We are told repeatedly that assisted suicide will be a mere “last resort” that needs to be available as an escape valve when nothing else can be done to alleviate suffering. Never mind that countries in which the populations have embraced assisted suicide/euthanasia, life-terminating practices have expanded to people with disabilities and chronic illnesses, the elderly “tired of life,” the mentally ill and depressed — and even widely acknowledged (if still technically illegal) infanticide.

Yet, here in the USA, we are supposed to believe the death agenda is just a teensy-weensy, itty-bitty, miniscule adjustment in medical norms.

Baloney. Assisted suicide advocates are just following the well-worn path of cultural transforming campaigns; insist that there should be little fuss about a minor change about which we need to “have a conversation” — until the radicals control the castle walls. Then the hammer comes down, the minor change grows exponentially, and the conversation is stifled.

But now, with Massachusetts perhaps poised to pass an assisted suicide legalization initiative, we are seeing a little more candor. In Slate, Lewis M. Cohen says that the MA vote will “change how the nation dies.” From the article:

But the Massachusetts ballot question has the potential to turn death with dignity from a legislative experiment into the new national norm. The state is the home of America’s leading medical publication (the New England Journal of Medicine), hospital (Massachusetts General), and four medical schools (Harvard, Boston University, University of Massachusetts, and Tufts). Passage of the law would represent a crucial milestone for the death with dignity movement, especially since 42 percent of the state is Catholic and the church hierarchy vehemently opposes assisted dying. Vermont and New Jersey are already entertaining similar legislature, and if the act passes in Massachusetts, other states that have previously had unsuccessful campaigns will certainly be emboldened to revisit this subject.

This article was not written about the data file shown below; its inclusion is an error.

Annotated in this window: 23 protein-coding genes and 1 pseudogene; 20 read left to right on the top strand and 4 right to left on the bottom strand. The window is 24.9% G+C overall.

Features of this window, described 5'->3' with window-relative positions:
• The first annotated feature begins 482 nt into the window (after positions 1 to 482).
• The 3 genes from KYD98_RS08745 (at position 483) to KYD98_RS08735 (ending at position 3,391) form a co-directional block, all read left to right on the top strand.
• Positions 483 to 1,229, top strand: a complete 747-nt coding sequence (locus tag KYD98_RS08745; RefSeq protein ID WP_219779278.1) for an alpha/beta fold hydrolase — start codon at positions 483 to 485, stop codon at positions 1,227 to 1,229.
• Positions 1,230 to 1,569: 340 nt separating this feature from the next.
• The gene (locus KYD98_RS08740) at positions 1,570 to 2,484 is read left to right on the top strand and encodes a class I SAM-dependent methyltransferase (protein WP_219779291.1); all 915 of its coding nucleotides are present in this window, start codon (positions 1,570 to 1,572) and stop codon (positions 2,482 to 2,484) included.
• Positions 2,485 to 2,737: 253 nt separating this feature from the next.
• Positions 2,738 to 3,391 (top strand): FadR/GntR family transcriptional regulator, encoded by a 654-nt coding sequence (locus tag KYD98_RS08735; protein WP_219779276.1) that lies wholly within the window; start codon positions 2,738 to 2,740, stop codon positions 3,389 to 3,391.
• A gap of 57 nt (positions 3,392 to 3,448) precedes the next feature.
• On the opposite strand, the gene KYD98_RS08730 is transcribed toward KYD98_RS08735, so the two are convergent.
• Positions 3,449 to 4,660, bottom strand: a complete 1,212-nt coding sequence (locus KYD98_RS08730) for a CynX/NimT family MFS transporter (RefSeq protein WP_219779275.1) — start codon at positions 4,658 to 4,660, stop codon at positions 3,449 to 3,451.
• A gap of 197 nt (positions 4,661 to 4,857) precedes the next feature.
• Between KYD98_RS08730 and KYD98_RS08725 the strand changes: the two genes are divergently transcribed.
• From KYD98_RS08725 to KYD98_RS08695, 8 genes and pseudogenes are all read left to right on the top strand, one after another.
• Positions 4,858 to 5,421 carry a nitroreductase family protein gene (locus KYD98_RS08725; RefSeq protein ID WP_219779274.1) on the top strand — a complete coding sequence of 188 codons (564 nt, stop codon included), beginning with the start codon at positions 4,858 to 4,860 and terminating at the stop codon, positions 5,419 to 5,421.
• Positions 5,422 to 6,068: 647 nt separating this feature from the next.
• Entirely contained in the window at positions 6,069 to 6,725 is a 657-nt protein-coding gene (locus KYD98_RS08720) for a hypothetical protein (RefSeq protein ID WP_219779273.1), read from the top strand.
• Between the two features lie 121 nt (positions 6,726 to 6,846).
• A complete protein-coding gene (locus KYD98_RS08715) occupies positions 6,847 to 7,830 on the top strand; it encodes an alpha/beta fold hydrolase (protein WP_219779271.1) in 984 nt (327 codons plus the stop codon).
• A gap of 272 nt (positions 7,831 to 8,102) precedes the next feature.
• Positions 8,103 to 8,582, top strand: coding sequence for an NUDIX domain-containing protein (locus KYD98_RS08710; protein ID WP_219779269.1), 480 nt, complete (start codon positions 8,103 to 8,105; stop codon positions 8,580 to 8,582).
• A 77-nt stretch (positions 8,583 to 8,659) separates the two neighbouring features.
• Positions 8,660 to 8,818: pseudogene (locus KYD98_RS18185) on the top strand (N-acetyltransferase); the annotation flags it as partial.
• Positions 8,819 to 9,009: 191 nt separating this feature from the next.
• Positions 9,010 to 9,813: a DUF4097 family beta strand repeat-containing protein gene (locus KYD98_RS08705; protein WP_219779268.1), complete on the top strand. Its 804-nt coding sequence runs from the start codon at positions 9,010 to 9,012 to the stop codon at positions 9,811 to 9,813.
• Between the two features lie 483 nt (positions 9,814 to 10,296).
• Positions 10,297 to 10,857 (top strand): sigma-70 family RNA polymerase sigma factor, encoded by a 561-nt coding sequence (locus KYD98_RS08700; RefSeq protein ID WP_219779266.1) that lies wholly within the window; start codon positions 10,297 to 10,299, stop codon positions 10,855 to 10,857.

Well, MA is one of the country’s most liberal state — and that often counts more than stated religious affiliation. But that point aside, I think that if MA does pass assisted suicide, other states in New England could follow.

And that would be lethal to the Hippocratic value of treating all patients as moral equals. Consider the full-throated advocacy these days for cutting medical costs. What could be cheaper than transforming intentional drug overdoses into a “medical treatment?” About $1000 is about all it would cost to get a patient dead, and that probably includes doctor’s visits. But it could cost more than $100,000 to provide the kind of care required so that patients didn’t want assisted suicide.

Don’t think that issue hasn’t crossed the technocrats’ minds. Vermont, for example, has created a single payer state health care system. But they don’t know how to pay for it. Some are now suggesting legalizing assisted suicide and joining it with health care rationing. Not only that, but the latter could help drive the former.

Normalizing assisted suicide could also put pressure on the dying and seriously ill or disabled to move on. If you think this sounds like a potential “duty to die,” you are not crazy. That too is bubbling on the bioethics burner.

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Wesley J. Smith, J.D., Special Consultant to the CBC
Wesley J. Smith, J.D., Special Consultant to the CBC